Facebook has blocked plans by Admiral
Insurance to analyse users’ social media profiles in order to affect their insurance premiums, with the move coming as the app was due to launch this week.
said its ‘firstcarquote’ app would look at the data from first-time car owners’ Facebook accounts, such as the language used in posts and pages they had liked, in order to determine whether they would be a safer driver and to potentially reduce premiums.
However, amid criticism from privacy campaigners, the launch of the app has now been postponed by Facebook's approval mechanism, the Telegraph
Privacy advocates, including the Open Rights Group, have questioned the notion of financial decisions being made based on information from social media accounts.
In a statement on the Group’s website, it said Admiral
’s app has been found to be in breach of Facebook's Platform Policy section 3.15, adding that it has “since disabled the app.”
Jim Killock, of the Group, said: “Such intrusive practices could see decisions being made against certain groups based on biases about race, gender, religion or sexuality – or because their posts in some way mark them as unconventional. Ultimately, this could change how people use social media, encouraging self-censorship in anticipation of future decisions.”
Facebook’s Platform Policy, has strict limits on how developers can use information that people share with them, prevents companies making decisions about eligibility, including whether to approve or reject an application or how much interest to charge on a loan.
A Facebook spokesman said today that protecting the privacy of the people on Facebook is of the utmost importance to the social media giant.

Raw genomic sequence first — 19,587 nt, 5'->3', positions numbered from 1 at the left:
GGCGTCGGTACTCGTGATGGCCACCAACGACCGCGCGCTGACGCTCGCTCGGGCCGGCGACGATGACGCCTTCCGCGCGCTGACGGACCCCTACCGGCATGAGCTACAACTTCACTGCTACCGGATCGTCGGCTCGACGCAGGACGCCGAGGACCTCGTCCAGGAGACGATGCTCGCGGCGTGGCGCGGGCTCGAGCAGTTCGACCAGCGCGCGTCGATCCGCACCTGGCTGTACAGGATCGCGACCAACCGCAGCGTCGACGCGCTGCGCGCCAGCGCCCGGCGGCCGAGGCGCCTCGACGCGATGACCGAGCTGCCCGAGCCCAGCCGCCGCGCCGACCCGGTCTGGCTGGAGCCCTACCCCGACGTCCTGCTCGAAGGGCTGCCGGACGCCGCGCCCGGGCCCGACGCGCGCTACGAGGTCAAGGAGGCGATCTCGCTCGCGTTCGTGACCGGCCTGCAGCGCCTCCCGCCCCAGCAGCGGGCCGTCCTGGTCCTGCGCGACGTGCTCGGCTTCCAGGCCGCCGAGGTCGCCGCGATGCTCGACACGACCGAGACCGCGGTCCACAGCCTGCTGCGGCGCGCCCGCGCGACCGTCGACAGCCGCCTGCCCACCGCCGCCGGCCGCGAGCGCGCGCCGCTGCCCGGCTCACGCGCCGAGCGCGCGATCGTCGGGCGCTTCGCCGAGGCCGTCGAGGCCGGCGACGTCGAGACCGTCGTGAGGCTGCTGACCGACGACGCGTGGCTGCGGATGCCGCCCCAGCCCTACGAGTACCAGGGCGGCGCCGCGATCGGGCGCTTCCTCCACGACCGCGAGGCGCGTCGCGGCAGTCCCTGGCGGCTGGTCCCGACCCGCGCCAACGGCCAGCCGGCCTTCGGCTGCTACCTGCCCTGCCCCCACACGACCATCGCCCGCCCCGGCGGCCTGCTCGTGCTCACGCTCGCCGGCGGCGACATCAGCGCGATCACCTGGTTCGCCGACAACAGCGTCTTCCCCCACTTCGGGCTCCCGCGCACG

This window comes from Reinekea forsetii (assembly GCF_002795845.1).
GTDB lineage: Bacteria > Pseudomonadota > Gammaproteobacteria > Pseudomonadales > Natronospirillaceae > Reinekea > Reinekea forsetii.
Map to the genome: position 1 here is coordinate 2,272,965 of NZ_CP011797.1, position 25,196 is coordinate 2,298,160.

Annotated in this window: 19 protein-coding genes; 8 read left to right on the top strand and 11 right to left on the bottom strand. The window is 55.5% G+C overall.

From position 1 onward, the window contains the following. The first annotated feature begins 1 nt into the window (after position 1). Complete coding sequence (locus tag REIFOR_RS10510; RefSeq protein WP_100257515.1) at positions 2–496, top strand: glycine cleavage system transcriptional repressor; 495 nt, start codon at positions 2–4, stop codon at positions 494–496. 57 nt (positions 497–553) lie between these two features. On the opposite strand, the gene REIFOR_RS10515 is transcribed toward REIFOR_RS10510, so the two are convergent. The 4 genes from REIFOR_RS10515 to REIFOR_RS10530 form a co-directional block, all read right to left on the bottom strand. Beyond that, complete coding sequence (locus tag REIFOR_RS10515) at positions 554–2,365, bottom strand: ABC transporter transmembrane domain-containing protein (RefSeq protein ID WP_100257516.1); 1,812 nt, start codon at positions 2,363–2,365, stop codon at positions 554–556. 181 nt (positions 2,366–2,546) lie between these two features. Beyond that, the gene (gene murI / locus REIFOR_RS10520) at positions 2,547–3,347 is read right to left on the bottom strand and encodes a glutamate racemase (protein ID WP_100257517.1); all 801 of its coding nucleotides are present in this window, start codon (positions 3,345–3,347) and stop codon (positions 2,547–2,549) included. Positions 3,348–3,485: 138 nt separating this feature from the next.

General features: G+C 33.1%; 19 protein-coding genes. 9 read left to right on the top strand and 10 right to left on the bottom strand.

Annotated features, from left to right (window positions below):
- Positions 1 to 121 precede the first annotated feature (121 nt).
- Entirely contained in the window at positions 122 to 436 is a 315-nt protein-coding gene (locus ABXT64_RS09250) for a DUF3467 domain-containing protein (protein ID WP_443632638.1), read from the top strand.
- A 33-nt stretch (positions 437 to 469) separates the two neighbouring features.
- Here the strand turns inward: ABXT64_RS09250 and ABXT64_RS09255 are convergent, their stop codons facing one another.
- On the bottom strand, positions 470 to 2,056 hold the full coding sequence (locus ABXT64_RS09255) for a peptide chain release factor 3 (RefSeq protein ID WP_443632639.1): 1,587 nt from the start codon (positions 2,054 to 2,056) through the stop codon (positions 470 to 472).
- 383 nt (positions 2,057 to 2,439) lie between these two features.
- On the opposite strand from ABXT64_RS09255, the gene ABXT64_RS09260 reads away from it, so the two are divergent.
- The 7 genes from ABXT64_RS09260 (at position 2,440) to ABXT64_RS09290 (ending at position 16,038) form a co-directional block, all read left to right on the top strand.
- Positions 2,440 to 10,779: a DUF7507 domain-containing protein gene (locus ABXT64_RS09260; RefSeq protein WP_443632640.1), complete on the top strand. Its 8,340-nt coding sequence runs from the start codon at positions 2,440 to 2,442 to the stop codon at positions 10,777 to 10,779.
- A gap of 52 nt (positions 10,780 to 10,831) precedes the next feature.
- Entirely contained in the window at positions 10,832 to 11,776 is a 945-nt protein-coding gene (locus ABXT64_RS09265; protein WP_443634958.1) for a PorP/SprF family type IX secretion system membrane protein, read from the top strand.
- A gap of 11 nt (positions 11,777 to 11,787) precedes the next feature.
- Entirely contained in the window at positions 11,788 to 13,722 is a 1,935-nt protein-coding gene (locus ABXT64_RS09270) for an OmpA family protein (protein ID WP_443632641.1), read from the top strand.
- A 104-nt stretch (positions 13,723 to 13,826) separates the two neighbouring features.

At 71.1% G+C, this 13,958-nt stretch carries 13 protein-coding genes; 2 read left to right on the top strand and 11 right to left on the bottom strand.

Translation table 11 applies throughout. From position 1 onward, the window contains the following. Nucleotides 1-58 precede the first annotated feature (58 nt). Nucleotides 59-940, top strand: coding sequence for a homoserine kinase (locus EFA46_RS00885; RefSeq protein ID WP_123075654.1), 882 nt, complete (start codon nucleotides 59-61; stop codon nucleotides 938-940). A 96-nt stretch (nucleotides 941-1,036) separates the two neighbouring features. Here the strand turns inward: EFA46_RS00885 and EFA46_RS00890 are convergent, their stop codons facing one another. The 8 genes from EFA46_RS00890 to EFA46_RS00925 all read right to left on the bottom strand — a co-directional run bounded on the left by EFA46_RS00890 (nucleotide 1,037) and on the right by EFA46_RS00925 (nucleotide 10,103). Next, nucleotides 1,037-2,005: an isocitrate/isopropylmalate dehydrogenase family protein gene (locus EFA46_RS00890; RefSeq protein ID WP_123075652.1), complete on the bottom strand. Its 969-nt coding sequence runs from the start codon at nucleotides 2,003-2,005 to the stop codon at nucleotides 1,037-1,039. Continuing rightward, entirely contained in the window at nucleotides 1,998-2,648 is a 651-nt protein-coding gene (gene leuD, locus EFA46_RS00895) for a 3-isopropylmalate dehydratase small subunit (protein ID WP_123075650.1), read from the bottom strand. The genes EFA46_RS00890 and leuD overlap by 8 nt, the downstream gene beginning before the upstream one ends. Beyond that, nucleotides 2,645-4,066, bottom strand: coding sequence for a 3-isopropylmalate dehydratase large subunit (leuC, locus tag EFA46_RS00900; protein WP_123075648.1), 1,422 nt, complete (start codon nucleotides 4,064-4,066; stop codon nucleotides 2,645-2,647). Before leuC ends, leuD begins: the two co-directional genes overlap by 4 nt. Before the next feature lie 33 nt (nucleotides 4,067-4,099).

“We have clear guidelines that prevent information being obtained from Facebook from being used to make decisions about eligibility,” he went on to say.
“We have made sure anyone using this app is protected by our guidelines and that no Facebook user data is used to assess their eligibility. Facebook accounts will only be used for login and verification purposes.
“Our understanding is that Admiral
will then ask users who sign up to answer questions which will be used to assess their eligibility.”
describe the app as a voluntary service which will not increase premiums, but will instead give between 5% and 15% discount to car owners if their Facebook data indicates that they are careful drivers.
“We want to help make sure safe drivers aren't penalised and get the best price possible. To do this, we'll look at your Facebook profile to help us get a better understanding of the type of driver you are,” Admiral
said on its website.
The insurer has admitted that the app’s launch has been delayed and that the company was in discussions with Facebook Europe, but did not say on what grounds, the Telegraph
A notice on the company's website says it “still has to sort a few final details.”
Insurance giant to set prices based on clients’ Facebook data